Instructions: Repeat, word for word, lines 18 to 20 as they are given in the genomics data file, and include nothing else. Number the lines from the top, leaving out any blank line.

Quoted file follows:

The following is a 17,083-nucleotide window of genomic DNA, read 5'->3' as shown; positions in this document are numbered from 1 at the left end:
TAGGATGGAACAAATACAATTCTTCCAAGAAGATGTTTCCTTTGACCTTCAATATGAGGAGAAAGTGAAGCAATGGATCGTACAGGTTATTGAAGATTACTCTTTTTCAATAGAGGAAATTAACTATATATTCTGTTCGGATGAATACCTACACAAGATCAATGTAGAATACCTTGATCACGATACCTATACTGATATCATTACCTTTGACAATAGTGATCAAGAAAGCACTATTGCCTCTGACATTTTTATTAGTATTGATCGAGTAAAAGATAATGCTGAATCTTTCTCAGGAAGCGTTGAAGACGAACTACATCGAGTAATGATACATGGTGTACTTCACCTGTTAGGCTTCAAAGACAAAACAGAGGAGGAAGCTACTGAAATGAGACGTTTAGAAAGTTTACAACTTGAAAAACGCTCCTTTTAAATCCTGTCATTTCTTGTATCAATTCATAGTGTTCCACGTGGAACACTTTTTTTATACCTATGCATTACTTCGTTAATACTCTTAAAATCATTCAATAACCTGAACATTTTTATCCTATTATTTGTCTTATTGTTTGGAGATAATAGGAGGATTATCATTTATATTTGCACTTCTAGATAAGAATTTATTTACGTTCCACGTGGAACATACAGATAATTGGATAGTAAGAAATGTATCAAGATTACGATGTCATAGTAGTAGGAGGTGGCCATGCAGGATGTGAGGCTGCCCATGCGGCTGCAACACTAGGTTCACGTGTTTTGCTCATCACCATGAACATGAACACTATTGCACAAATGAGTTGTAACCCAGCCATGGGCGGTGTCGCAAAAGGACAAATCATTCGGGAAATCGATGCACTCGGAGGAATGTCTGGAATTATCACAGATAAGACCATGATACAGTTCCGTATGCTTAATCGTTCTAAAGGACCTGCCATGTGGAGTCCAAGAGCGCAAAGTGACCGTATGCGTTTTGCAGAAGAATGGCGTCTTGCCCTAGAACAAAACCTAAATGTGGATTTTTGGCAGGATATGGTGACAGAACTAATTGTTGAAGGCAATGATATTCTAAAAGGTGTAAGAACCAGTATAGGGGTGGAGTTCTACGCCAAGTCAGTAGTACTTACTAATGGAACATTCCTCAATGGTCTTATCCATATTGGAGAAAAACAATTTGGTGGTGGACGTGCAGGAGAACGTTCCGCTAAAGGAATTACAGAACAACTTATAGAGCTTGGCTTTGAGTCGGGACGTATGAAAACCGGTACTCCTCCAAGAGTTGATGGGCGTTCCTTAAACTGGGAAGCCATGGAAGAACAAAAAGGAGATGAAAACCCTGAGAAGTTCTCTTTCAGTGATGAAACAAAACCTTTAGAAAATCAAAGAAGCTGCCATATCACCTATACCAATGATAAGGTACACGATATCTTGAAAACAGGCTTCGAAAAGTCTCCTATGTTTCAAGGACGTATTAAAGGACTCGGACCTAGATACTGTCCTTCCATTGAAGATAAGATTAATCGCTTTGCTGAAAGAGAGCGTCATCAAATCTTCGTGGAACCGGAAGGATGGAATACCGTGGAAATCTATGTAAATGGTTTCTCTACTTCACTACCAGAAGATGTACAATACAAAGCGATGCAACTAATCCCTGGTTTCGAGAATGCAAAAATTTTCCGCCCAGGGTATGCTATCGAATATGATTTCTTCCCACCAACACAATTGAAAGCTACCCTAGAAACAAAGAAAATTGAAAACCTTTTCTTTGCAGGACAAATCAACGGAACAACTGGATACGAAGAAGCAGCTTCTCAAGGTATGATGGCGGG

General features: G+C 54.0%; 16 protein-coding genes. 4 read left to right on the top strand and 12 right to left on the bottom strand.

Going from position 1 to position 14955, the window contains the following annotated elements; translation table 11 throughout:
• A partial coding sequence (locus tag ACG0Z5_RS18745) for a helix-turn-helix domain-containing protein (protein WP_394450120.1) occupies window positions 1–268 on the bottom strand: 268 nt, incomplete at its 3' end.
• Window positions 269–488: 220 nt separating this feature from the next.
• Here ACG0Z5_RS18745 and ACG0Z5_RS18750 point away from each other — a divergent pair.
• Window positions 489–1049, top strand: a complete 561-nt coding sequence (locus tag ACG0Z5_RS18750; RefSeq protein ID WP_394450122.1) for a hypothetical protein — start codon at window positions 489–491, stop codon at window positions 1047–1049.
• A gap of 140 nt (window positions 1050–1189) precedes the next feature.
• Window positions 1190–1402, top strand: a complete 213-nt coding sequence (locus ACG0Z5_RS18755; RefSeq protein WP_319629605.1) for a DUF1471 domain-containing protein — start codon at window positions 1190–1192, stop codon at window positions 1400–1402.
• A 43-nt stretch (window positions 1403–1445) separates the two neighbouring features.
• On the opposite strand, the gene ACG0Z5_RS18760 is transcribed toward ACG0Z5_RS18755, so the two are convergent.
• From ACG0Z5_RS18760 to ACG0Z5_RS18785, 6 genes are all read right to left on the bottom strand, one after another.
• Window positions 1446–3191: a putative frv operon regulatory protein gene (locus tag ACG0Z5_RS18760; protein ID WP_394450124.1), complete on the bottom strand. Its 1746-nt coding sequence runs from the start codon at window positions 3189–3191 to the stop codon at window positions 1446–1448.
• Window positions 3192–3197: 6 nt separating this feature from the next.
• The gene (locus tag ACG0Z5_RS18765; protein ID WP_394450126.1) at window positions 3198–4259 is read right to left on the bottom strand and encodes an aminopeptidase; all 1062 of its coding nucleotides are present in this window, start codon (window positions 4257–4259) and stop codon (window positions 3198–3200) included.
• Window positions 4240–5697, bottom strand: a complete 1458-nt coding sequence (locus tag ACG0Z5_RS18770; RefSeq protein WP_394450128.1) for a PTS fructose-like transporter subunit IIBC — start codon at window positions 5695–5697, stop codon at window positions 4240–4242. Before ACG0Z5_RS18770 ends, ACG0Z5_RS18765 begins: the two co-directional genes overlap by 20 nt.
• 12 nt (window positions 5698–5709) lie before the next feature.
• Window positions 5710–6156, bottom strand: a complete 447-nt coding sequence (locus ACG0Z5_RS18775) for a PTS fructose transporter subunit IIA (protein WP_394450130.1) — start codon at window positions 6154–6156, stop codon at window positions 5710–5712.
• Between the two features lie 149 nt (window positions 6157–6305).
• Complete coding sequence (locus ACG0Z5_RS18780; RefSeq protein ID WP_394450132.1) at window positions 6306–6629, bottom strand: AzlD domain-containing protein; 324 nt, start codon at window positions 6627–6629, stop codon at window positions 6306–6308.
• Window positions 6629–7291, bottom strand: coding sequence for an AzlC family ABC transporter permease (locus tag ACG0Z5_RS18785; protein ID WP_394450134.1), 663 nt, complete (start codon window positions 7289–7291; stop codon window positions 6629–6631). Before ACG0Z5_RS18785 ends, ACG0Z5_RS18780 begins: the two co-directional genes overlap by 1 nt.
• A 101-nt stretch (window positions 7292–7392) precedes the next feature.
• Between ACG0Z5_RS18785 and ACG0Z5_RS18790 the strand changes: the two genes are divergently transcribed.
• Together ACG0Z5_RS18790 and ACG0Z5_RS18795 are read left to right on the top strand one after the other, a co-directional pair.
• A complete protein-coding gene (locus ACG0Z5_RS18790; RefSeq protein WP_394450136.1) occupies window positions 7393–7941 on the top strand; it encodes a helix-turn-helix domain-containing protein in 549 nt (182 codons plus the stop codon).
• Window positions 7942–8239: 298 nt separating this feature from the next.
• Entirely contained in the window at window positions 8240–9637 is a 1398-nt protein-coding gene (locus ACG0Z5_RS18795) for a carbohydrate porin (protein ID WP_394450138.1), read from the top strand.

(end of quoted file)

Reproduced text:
• 12 nt (window positions 5698–5709) lie before the next feature.
• Window positions 5710–6156, bottom strand: a complete 447-nt coding sequence (locus ACG0Z5_RS18775) for a PTS fructose transporter subunit IIA (protein WP_394450130.1) — start codon at window positions 6154–6156, stop codon at window positions 5710–5712.
• Between the two features lie 149 nt (window positions 6157–6305).